Shih Ming-teh, a lifelong campaigner for democracy in Taiwan who spent over two decades in prison for his cause and later started a protest movement against a president from his former party, died on Jan. 15, his 83rd birthday, in Taipei, the island’s capital.
The cause was complications of an operation to remove a liver tumor, said his wife, Chia-chiun Chen Shih.
Mr. Shih helped lead a pro-democracy protest in 1979 that was brutally broken up by the police and that is now viewed as a turning point in Taiwan’s journey from authoritarianism to democracy. When he stood trial over the confrontation, he smiled defiantly to the cameras, although his original teeth had been shattered years before under police torture, and delivered a groundbreaking argument for Taiwan’s independence from China, an idea banned under the rule of Chiang Kai-shek and then his son, Chiang Ching-kuo.
“I was imprisoned for 25 years, and I faced the possibility of the death penalty twice, but each time I came out, I instantly plunged back into the whole effort to overthrow the Chiang family dictatorship,” Mr. Shih said in an interview with The New York Times in 2022. “I’m someone who never had a youth.”
He began a life of protest while he was a teenager. He was first charged with illegal political activities at age 21. His two spells in prison — including, he calculated, 13 years in solitary confinement — seemed only to harden his defiance.
He was honored as a hero when Taiwan emerged as a democracy in the 1990s and became a leader in the Democratic Progressive Party, the island’s first major opposition party of the new era. But in 2006, he led mass protests against Chen Shui-bian, the Democratic Progressive president of Taiwan, whom Mr. Shih had once endorsed.
Mr. Shih died two days after Taiwan held its eighth direct democratic vote for a president. After his death, many Taiwanese, including some who had fallen out with him, praised his role in Taiwan’s democratization. Taiwan’s president, Tsai Ing-wen, who earlier had her own strains with him, visited him in the hospital the day before he died.
Mr. Shih “dedicated himself to the democratic movement in authoritarian times, and was a pioneer for Taiwanese democracy and human rights, with a far-reaching influence,” Ms. Tsai wrote in a tribute to Mr. Shih.
Shi Ming-teh was born on Jan. 15, 1941 in Kaohsiung, a port city in southern Taiwan. He was the fourth of six children of Shih Kuo-tsui, a doctor, and Shih Chen Ying, who oversaw the home. The family was well off, but Mr. Shih’s childhood was overshadowed by war and repression, and Mr. Shih said those memories had shaped him throughout his life.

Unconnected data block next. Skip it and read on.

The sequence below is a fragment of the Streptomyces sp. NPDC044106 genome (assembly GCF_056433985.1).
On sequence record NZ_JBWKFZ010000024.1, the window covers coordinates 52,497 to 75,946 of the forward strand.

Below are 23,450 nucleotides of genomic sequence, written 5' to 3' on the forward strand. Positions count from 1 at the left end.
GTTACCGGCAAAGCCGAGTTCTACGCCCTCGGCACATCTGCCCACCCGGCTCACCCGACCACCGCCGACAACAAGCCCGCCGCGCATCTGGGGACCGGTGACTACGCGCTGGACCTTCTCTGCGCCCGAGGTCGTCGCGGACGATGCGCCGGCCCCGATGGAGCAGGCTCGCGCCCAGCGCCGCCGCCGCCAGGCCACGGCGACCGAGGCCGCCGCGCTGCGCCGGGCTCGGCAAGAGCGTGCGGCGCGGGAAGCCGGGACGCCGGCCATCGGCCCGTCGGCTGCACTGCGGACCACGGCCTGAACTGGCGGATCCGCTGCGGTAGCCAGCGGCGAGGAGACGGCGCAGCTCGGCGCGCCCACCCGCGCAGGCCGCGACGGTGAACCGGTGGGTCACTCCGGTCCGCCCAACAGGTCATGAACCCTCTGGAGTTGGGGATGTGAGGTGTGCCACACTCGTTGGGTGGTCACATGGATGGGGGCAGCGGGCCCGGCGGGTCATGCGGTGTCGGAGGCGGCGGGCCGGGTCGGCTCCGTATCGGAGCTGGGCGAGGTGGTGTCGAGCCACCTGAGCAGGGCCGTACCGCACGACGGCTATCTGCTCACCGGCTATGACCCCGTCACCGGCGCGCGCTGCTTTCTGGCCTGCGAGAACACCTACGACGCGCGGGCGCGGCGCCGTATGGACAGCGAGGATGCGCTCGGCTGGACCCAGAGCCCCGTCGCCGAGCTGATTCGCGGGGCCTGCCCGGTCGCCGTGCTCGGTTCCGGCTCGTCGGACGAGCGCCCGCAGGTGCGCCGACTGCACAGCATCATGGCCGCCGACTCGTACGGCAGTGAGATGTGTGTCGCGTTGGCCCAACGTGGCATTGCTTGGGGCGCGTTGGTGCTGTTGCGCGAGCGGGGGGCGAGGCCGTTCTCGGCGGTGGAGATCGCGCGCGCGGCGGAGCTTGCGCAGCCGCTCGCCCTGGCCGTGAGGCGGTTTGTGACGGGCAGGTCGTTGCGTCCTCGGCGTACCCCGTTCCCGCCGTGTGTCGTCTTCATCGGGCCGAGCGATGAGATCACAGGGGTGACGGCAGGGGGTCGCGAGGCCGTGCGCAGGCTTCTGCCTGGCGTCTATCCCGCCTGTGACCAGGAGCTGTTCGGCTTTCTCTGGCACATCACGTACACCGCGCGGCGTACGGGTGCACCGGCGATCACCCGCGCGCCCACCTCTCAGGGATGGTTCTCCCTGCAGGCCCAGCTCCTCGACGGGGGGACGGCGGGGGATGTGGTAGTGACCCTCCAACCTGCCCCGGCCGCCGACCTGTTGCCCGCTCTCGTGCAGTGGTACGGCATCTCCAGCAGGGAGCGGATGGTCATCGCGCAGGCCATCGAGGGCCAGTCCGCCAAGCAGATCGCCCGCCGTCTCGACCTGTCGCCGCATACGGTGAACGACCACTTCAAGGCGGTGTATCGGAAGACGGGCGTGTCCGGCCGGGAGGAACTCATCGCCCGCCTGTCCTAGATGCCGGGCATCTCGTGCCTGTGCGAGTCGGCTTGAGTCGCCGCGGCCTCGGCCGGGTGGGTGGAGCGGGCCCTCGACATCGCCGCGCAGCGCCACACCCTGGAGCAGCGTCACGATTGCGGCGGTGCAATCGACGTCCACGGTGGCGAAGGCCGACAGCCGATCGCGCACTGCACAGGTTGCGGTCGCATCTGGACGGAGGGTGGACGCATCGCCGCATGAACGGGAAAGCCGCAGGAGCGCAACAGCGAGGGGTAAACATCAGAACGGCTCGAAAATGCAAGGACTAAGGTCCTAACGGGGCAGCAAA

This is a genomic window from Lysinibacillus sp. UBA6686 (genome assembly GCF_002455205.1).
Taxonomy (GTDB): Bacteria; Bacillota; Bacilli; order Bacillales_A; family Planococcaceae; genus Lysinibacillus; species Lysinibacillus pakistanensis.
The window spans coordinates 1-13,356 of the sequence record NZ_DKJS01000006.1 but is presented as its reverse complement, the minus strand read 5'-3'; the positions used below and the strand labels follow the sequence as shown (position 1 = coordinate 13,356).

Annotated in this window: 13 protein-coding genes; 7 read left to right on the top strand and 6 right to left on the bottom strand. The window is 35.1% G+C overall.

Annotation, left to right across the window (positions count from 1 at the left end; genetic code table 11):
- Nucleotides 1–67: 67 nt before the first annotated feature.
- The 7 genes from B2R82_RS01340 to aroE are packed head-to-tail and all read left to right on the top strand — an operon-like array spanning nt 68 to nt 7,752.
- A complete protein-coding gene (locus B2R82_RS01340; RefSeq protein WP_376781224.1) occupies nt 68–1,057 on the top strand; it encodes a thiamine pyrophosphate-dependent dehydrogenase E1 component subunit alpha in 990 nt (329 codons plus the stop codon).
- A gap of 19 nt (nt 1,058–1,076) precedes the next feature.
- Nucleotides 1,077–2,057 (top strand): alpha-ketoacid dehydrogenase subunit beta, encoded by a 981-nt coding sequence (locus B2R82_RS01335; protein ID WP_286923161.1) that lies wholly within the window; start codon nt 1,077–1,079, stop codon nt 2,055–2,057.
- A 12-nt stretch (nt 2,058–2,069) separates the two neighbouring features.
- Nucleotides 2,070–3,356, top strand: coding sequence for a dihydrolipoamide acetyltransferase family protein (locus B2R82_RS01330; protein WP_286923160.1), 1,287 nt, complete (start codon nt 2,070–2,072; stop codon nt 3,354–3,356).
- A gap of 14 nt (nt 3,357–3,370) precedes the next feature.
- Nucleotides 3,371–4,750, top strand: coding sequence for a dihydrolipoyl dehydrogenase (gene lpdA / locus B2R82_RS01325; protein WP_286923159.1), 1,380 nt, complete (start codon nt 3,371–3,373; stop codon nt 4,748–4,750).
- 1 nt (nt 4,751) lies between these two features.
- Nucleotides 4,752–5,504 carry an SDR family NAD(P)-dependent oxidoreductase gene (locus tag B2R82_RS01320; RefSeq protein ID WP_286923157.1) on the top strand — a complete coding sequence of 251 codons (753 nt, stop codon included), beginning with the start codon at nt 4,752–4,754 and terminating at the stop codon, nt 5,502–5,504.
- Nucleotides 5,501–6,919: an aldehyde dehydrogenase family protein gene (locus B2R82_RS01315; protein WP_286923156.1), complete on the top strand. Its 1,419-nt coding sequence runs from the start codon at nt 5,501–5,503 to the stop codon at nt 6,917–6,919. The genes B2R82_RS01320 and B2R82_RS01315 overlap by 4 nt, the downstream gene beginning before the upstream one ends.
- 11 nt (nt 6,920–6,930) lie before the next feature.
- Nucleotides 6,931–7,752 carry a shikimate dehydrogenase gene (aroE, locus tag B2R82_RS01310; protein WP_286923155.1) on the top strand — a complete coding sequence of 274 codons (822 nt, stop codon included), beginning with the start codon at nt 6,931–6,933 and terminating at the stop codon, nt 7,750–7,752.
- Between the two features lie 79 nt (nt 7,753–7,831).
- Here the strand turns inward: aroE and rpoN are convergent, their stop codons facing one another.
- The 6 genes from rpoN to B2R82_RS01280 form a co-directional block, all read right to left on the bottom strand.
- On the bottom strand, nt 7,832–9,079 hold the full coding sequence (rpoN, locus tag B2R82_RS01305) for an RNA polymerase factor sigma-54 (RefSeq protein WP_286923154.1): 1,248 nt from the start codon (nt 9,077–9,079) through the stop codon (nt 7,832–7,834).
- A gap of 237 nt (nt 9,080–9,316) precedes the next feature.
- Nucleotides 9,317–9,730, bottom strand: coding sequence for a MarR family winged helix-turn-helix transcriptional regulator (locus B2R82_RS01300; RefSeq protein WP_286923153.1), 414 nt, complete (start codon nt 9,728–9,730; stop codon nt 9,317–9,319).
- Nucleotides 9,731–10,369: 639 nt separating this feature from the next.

Taiwan became caught in the warfare between Japan, who had occupied the island as a colony for over half a century, and advancing U.S. forces. Mr. Shih recalled U.S. bombers striking Kaohsiung. After Japan’s defeat, Chinese Nationalist troops took control of Taiwan and ruthlessly eradicated opposition. Mr. Shih recalled watching Nationalist troops gun down students at Kaohsiung’s train station.
He later said his early years had set him on his path as a rebel against the waves of colonialists who had ruled Taiwan for centuries; he counted the Nationalists fleeing from China, defeated by Mao Zedong’s Communist forces in 1949, as the latest in their ranks.
“Taiwan is not a part of China,” Mr. Shih wrote in a book published in 2021. “On the contrary, China is nothing more than one part of Taiwan’s history.”
By the time Mr. Shih was in high school, the Nationalists had built Taiwan into a fortress against Mao’s China, and he and some classmates formed an amateurish secret society dedicated to winning independence for Taiwan. He signed up for a military academy, telling his mother that he had done so only to learn how to mount an armed insurrection against the Nationalists.
Ms. Shih was an officer on Little Kinmen — a Nationalist-held island perilously close to the Chinese coast — when police officers came to arrest him in 1962. Investigators had uncovered his role in the independence society, and they appeared convinced that the group was part of a much larger plot. They beat Mr. Shih for evidence, and his teeth were shattered or later pulled out.
Mr. Shih was surprised when the judge sentenced him to life imprisonment on a charge of sedition, he said, and not the death sentence he had expected. When he was given an early release, in 1977, he threw himself back into opposition activities, despite the risks of being found in violation of parole conditions and being sent back to prison.
“I could see that he was working like a man on fire to challenge the authoritarian rule,” Linda Gail Arrigo, an American scholar and pro-democracy campaigner in Taiwan, who was married to Mr. Shih from 1978 to 1995, said in a recent interview with the Formosa Files podcast. “He expected to die in prison — by execution.”